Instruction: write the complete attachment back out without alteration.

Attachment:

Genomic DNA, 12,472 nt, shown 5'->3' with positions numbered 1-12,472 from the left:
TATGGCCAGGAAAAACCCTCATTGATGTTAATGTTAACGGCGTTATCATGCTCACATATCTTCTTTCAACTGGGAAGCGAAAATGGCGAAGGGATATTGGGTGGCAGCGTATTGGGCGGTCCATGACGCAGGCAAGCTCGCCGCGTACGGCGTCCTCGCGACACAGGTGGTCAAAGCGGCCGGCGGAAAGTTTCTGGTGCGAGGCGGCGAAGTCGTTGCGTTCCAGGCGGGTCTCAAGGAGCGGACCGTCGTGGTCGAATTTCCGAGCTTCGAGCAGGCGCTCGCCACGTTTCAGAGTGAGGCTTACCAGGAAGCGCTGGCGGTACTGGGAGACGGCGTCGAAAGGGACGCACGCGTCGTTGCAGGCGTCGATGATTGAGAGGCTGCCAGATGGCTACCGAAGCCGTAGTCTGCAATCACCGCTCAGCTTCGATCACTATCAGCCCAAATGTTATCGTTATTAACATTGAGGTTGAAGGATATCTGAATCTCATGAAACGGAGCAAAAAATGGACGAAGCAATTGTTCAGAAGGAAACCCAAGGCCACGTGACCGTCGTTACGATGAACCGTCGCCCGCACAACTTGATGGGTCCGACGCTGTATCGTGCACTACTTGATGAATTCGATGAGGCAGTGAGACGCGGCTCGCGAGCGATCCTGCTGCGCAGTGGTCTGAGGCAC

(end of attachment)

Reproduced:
Genomic DNA, 12,472 nt, shown 5'->3' with positions numbered 1-12,472 from the left:
TATGGCCAGGAAAAACCCTCATTGATGTTAATGTTAACGGCGTTATCATGCTCACATATCTTCTTTCAACTGGGAAGCGAAAATGGCGAAGGGATATTGGGTGGCAGCGTATTGGGCGGTCCATGACGCAGGCAAGCTCGCCGCGTACGGCGTCCTCGCGACACAGGTGGTCAAAGCGGCCGGCGGAAAGTTTCTGGTGCGAGGCGGCGAAGTCGTTGCGTTCCAGGCGGGTCTCAAGGAGCGGACCGTCGTGGTCGAATTTCCGAGCTTCGAGCAGGCGCTCGCCACGTTTCAGAGTGAGGCTTACCAGGAAGCGCTGGCGGTACTGGGAGACGGCGTCGAAAGGGACGCACGCGTCGTTGCAGGCGTCGATGATTGAGAGGCTGCCAGATGGCTACCGAAGCCGTAGTCTGCAATCACCGCTCAGCTTCGATCACTATCAGCCCAAATGTTATCGTTATTAACATTGAGGTTGAAGGATATCTGAATCTCATGAAACGGAGCAAAAAATGGACGAAGCAATTGTTCAGAAGGAAACCCAAGGCCACGTGACCGTCGTTACGATGAACCGTCGCCCGCACAACTTGATGGGTCCGACGCTGTATCGTGCACTACTTGATGAATTCGATGAGGCAGTGAGACGCGGCTCGCGAGCGATCCTGCTGCGCAGTGGTCTGAGGCAC